Chapter 9: Seeing All People More Clearly

by Ronald S. Rochon, Ph.D.

Posted on April 02, 2024

Download as a PDF

Download as a PDF

While I don’t consider myself profound, I believe my lived experiences are worthy of examination. In fact, I believe it is our lived experiences that truly represent our greatest life lessons. Mine, like yours, have shaped me into the person I am today and have prepared me, to the extent such preparation is possible, to be a university president

As the president of a comprehensive public university in southern Indiana, I feel an urgent duty to prepare and equip students to participate in the betterment of American society, as well as global communities. 

June 30, 2023, marked the completion of my fifth year as president, and during this time I have had the great fortune of meeting some of the most amazing academic leaders—compassionate, sensitive, hard-working, selfless, smart, ethical visionaries who have striven to improve our world. Some have served as personal mentors, providing insight and counsel during the most difficult and unpredictable period in recent higher education history—the global pandemic. Like many across academe, I was unprepared for what was happening to our institutions and did not foresee the lingering long-term impact of human loss and suffering within our community, both on and off campus.

More importantly, I did not expect the collision of so many different lived realities of struggle and hardship to be exposed with such emphasis—health-care insecurity, food insecurity, housing insecurity, financial insecurity, mental health struggles at all age levels, a lack of internet connections within under-served zip codes, racial/ethnic/religious/homophobic bigotry and hatred, and so many other human struggles, all being emphasized, or maybe reminding us, as leaders, that these plights were in fact already present within our own “backyards.” Perhaps they were just overlooked as we went about our daily routines—meeting with state officials while managing enrollment, budgets, alumni relations, etc. I learned many lifelong lessons during the pandemic—one of the most important was to work harder to see all people.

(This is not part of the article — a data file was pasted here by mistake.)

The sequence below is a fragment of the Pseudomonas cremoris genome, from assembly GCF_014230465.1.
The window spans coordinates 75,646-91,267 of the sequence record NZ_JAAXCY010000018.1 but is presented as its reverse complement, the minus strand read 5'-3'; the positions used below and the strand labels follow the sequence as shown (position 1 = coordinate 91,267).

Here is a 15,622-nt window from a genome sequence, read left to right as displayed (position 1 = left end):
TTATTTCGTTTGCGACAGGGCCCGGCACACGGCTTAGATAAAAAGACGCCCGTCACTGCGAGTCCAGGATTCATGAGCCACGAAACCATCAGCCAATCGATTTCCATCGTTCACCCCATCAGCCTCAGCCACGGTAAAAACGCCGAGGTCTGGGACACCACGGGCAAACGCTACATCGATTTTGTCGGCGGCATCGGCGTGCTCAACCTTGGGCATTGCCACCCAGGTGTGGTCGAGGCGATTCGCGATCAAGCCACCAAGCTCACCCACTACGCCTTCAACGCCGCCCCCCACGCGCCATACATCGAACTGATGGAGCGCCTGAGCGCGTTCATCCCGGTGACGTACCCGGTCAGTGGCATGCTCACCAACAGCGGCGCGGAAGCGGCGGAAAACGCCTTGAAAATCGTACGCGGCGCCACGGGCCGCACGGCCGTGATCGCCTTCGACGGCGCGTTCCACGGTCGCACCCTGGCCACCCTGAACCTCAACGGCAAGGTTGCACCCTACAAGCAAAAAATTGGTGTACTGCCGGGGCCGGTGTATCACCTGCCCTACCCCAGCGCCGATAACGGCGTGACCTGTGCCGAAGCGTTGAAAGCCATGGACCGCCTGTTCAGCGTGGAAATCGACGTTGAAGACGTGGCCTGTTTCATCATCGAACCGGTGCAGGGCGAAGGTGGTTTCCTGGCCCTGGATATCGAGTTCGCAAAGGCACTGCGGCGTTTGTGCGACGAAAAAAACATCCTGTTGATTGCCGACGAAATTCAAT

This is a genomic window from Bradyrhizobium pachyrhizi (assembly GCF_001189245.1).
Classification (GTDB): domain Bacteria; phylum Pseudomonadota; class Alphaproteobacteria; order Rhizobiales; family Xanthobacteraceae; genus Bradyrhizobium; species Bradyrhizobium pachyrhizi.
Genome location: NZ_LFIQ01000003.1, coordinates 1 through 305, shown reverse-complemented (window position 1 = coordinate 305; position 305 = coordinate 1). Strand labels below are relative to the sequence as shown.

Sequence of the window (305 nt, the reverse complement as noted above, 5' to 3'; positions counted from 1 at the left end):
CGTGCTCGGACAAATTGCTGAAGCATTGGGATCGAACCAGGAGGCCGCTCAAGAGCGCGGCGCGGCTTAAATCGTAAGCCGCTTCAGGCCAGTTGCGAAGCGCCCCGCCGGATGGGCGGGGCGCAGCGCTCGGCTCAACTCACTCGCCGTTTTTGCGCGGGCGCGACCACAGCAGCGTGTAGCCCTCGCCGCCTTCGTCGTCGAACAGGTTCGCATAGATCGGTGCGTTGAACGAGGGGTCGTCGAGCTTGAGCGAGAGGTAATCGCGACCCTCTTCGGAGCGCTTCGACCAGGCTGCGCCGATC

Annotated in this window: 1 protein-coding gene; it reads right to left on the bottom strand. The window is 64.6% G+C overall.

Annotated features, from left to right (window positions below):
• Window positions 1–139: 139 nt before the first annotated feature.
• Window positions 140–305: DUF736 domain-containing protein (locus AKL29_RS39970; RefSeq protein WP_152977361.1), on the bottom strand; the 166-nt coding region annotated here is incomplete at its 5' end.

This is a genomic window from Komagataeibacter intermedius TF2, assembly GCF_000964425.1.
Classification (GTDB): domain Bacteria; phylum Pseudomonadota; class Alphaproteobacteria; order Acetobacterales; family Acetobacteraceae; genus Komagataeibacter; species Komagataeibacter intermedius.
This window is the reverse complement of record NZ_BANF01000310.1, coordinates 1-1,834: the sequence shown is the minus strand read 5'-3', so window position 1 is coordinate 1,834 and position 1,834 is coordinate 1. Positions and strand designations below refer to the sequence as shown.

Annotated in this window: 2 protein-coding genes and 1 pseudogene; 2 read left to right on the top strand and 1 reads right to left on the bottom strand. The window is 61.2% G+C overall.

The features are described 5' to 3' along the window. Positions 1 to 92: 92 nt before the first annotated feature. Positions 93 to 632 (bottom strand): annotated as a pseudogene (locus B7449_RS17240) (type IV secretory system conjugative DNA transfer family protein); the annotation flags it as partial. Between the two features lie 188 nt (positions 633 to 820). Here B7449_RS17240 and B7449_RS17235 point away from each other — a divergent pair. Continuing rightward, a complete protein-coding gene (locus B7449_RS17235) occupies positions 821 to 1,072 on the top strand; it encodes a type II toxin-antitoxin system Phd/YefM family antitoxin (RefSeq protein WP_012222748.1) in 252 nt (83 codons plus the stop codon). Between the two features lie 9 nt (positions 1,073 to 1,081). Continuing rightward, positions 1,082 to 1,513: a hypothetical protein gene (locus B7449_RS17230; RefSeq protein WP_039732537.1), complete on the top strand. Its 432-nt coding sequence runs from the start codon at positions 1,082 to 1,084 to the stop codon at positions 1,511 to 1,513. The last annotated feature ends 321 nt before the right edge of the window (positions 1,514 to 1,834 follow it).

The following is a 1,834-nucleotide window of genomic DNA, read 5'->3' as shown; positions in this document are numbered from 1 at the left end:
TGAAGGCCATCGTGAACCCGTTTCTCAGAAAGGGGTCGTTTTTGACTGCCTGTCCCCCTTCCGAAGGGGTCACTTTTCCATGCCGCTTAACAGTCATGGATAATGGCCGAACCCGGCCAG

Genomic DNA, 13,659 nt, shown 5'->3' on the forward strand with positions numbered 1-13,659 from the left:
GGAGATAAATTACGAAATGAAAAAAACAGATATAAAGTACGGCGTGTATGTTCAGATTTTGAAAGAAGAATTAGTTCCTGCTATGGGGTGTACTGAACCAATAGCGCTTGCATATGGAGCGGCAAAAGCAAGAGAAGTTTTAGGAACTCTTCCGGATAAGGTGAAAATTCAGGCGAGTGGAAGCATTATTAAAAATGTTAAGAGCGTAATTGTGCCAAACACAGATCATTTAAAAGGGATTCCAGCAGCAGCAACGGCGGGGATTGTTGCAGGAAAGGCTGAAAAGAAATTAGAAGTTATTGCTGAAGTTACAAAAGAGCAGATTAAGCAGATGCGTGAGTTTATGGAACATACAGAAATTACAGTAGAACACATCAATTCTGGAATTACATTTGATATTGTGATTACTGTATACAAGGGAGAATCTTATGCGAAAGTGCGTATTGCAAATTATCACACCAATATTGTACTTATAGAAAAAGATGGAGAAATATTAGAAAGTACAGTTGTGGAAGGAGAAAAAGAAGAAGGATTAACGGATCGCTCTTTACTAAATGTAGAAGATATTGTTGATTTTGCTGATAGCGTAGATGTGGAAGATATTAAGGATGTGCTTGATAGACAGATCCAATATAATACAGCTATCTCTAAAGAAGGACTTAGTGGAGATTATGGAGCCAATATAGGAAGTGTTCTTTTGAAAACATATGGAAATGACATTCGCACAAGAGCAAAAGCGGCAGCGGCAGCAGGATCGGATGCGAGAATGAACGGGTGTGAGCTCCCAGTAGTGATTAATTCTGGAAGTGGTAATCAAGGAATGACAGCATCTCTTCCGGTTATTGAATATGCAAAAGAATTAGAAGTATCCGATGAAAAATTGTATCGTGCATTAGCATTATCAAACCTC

On any given day, we encounter situations and people in the world we can either look away from or choose to truly see. One such incident occurred recently with the unhoused while I was in Washington, D.C., working with other university presidents from institutions across the nation. During our meetings, discussions revolved around the importance of creating opportunities for the underserved, the under-resourced, and the underrepresented members of American society with access to higher education, with a consensus that this was imperative for the advancement of our society. 

On any given day, we encounter situations and people in the world we can either look away from or choose to truly see.  

Moreover, our meetings and conversations focused on a variety of issues relevant to higher education and our student populations: performance metrics, funding formulas, the value of college degrees, university accountability, student success, classroom curriculum, racial climate, freedom of speech/expression, community engagement, and more. As we ended our first half day, a few of my colleagues and I walked down a congested sidewalk trying not to bump into strangers flowing toward us, headed to lunch before another series of afternoon meetings.